By Keith Jackson
Last Updated: 08/08/20 10:00pm
Justin Thomas backed Jordan Spieth to rediscover his winning form after getting a close-up view of his good friend’s struggles at the PGA Championship.
The inseparable pair played together in the third round at TPC Harding Park, and while Thomas threatened to get close to the lead after five birdies over the first six holes, Spieth was heading in the opposite direction and was four over for the opening third of his round.
Thomas’ incredible run came to an abrupt halt when he bogeyed eight and nine, and he also dropped shots at two of the last three holes to slip back to one under for the tournament, but his 68 was still eight shots better than his deflated playing partner.
Spieth also bogeyed three of four holes on the back nine before a consolation birdie at the last spared him the indignity of being out first with a marker on Sunday morning, but Thomas has every faith that the Texan can soon get back in the winner’s circle for the first time since The Open in 2017.
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“I know he’s going to be fine,” said the world No 1 of Spieth, whose world ranking has plummeted to 62nd. “I’m not just saying it because he’s one of my best friends. I mean, just I’ve seen him get it around when he’s not playing well. I’ve seen him play well when he is playing well.
“All of us go through little spurts. It’s just for him, this has just been a tough one. I mean, he’s going to be fine. All it takes sometimes is one week and all your confidence gets back.
“I think Brooks kind of spoken on that a little bit, whether it was last week, or maybe before that, but just he found something last week obviously and he’s playing well again this week. So, that’s golf.”
Thomas also revealed that Spieth apologised for his poor play on day three in California, believing he could have had an adverse effect on the form of Thomas.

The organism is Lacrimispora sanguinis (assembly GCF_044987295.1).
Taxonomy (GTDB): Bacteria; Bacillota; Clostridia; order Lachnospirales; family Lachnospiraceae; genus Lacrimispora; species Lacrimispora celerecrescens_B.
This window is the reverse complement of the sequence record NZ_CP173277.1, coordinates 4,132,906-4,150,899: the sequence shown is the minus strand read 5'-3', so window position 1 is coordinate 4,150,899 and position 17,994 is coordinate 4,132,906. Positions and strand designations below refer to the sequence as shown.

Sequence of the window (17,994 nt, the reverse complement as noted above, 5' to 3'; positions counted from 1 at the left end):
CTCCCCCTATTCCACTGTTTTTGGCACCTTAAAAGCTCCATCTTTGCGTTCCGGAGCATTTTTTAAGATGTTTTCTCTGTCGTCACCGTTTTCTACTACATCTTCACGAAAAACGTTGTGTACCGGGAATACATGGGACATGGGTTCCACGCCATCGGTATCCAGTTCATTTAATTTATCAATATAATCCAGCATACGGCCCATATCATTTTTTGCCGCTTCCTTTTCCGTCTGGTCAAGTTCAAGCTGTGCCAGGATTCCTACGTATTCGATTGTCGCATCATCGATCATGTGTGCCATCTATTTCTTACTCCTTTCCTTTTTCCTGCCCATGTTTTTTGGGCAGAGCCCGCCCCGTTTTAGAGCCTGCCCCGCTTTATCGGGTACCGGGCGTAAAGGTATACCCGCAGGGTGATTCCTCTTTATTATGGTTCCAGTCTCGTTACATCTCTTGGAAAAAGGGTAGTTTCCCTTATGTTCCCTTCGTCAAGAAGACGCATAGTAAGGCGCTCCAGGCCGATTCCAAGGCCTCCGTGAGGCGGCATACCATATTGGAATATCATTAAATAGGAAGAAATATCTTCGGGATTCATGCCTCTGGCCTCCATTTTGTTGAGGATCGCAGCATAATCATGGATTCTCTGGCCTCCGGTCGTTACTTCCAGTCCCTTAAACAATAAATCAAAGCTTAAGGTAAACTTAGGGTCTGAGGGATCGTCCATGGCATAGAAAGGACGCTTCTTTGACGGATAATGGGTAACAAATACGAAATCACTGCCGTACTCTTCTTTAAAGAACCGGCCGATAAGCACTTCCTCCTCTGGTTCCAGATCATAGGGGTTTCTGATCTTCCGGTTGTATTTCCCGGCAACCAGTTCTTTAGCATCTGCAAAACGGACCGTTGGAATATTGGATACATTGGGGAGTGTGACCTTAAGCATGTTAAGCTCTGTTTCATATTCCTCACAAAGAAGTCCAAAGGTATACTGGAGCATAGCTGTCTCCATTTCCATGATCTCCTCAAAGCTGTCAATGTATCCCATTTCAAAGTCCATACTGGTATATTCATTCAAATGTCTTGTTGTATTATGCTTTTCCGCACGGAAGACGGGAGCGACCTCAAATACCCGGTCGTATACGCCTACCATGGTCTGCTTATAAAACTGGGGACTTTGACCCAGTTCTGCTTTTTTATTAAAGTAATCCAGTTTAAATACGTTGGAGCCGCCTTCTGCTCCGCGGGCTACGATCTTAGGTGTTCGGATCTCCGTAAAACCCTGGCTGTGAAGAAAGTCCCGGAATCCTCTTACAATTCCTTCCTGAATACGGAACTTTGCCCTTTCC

“Jordan didn’t give up, he didn’t quit at all today,” Thomas added. “He didn’t play well, and whenever he felt like he hit a good drive, he misjudged the wind or just didn’t hit a good shot. And you know, he said walking off 18, ‘I’m sorry, man. I just didn’t really give you any momentum’. That’s a good friend trying to take the blame.
“I remember I said that to him walking off 18 at Augusta in 2018 when he was nine under coming up 18. I four-putted 16, I bogeyed 17, and I just really was trying to stay out of the way because I wanted him to birdie 18 and have a chance to shoot 10 under.
“I felt terrible, I kind of scraped it up the hole and he missed an eight-footer and I told him, ‘I’m sorry, man, I kind of screwed that up for you’. But I guess that’s just us trying to take the blame off the other one.”
As for his own chances of landing a second PGA title, Thomas feels they effectively ended by his faltering finish, and he was particularly frustrated to bogey the driveable, par-four 16th.
“I felt like going into that hole four under for the round, I was trying to get two of those last three,” he added. “Felt like I would have been in great position going into tomorrow, and did the exact opposite. So, that sucked.”
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August 9, 2020, 6:00pm